The values and identifications of sounds and vibrations discussed above which the system has pre-stored or spontaneously produced may be displayed on the system's display screen when produced or identified and/or audibly announced. Additionally, the system may automatically alert the user to the identification of a specific sound source, the direction of sound source, and any other above-described identification capabilities by use of the system's built-in air speaker which may transmit a general or identification-specific sonic “alarm,” alerting the user, for example, that the system has identified the presence of a school of largemouth bass feeding upon a school of threadfin shad, as well as identifying both the direction of the feeding activity, and the approximate distance of the feeding activity from the system. The latter is achieved in a similar manner of processing which the system uses to identify the direction of the sound source by omni-directional monitoring of sounds received and by identifying and registering the directional position of the underwater speaker where the maximum level of sound energy from the feeding bass in this example is received. The direction identified will preferably be measured on an omni-directional plane which is generally on the same plane with the water surface. The system automatically identifies the distance from the system to the received sound source by triangular location techniques managed by the user via pre-installed or pluggable software for calculating actual linear distance across the water surface area to a point directly above the underwater sound. The precise or general geographic position is determined by calculating the distance of sound energy received from the underwater sound source, whereby the above water distance from the sound source is identified automatically by triangular position calculations as noted above. The above water geographic position directly above the underwater sound source may also be identified and displayed in the form of a GPS reading which identifies the longitude and latitude of the geographical position located by system directly above the area of the feeding bass in this example, accomplished by the system comprising a GPS device operably connected to other system processors, circuitries, and software used for sound source identification and for measuring the distance of the sound source from the system or the system user.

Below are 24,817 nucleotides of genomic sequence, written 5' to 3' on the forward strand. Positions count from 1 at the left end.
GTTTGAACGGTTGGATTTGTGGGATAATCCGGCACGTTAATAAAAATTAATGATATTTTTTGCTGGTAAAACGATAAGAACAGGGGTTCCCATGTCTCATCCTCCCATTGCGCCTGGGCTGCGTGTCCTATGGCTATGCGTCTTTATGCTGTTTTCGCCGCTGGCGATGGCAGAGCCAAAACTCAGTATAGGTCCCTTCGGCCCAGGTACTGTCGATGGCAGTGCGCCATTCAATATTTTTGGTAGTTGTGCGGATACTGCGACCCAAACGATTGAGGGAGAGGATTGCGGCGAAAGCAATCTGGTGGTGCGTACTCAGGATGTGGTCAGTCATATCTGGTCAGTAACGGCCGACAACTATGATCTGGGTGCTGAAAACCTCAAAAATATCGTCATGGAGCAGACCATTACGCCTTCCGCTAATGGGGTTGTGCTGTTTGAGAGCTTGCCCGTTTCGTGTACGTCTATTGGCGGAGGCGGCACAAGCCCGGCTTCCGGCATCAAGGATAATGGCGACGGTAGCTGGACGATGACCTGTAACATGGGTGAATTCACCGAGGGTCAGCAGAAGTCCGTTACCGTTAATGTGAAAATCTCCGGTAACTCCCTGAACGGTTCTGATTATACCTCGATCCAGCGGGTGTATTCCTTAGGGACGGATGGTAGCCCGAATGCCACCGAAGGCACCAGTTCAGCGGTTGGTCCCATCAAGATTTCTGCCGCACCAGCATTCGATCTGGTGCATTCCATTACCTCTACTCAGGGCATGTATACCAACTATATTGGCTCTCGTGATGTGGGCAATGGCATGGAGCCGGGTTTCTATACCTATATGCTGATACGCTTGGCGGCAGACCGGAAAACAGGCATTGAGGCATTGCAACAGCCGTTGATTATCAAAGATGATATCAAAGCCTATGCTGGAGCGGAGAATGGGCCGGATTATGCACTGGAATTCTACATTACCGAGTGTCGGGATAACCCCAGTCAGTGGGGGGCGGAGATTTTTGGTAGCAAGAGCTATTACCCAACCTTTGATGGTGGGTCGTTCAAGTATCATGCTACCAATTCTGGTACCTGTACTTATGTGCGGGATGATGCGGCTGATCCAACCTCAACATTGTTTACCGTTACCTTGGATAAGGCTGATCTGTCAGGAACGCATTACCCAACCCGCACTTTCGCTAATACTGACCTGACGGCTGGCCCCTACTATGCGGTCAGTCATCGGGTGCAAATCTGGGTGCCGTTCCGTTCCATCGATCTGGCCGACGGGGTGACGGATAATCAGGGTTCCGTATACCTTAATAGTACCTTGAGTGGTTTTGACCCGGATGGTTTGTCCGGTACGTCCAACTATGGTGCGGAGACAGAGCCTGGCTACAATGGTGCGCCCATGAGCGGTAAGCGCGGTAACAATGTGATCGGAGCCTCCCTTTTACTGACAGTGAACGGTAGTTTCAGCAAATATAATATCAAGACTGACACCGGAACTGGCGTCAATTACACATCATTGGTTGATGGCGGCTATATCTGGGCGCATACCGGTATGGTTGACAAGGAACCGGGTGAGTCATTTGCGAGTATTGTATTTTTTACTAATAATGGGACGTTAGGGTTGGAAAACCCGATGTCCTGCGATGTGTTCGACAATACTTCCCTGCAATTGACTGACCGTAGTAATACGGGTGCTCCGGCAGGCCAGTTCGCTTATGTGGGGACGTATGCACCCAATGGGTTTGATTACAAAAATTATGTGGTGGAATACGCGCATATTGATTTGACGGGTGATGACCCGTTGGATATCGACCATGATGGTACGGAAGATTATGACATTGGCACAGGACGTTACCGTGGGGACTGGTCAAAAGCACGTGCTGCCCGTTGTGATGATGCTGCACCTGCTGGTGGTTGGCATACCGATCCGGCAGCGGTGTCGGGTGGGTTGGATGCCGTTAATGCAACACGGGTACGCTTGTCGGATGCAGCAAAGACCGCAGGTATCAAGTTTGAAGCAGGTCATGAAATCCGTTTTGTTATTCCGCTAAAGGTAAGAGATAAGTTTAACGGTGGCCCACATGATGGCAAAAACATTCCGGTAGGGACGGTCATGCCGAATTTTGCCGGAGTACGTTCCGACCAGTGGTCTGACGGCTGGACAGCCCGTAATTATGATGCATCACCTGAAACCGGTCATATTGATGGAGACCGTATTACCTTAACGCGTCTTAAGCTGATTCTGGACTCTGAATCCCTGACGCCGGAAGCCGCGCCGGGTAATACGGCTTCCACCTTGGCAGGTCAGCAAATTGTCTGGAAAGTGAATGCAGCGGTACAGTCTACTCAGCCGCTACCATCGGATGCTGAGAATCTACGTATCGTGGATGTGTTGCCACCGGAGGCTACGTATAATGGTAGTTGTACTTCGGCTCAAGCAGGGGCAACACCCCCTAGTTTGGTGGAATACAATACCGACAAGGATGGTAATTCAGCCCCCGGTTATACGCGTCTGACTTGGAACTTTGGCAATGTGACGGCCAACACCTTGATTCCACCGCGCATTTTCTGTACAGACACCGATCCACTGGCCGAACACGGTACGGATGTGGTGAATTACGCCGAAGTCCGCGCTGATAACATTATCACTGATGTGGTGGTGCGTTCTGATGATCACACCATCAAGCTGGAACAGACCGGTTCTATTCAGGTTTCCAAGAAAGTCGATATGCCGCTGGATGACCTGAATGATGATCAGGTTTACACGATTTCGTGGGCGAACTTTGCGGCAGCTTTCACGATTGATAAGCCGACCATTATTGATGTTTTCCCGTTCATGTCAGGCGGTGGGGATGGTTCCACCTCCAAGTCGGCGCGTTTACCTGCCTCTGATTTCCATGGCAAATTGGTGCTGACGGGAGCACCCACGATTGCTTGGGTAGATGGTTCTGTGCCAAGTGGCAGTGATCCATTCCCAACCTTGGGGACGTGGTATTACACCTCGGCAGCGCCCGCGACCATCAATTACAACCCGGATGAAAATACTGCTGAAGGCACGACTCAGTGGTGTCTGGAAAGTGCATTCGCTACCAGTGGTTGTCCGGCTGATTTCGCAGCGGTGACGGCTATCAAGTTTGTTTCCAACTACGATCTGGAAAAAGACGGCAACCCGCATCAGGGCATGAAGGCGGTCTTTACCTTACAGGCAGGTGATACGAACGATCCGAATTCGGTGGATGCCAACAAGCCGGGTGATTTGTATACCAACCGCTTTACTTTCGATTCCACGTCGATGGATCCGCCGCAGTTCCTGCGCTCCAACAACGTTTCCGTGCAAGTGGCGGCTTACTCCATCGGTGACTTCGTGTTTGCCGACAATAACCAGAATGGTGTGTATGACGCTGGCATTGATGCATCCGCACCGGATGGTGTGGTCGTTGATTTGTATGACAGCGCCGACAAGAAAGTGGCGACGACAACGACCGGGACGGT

Submersible transducer device 115 may also comprise a sonar transducer which in addition to all other system functions described previously can transmit sound signals and receive sound signals or reflections, enabling screen sonar graphs of underwater topography, fish or other underwater objects, as well as measuring the depth of water, all of which information may be displayed on the system's display screen.